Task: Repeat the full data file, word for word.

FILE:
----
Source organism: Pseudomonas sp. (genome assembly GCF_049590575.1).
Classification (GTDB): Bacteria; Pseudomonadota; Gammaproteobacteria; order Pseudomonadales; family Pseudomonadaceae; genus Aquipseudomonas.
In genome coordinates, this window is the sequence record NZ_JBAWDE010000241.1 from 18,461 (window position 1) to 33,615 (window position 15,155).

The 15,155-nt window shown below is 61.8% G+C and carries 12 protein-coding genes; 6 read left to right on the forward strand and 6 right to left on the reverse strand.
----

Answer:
Source organism: Pseudomonas sp. (genome assembly GCF_049590575.1).
Classification (GTDB): Bacteria; Pseudomonadota; Gammaproteobacteria; order Pseudomonadales; family Pseudomonadaceae; genus Aquipseudomonas.
In genome coordinates, this window is the sequence record NZ_JBAWDE010000241.1 from 18,461 (window position 1) to 33,615 (window position 15,155).

The 15,155-nt window shown below is 61.8% G+C and carries 12 protein-coding genes; 6 read left to right on the forward strand and 6 right to left on the reverse strand.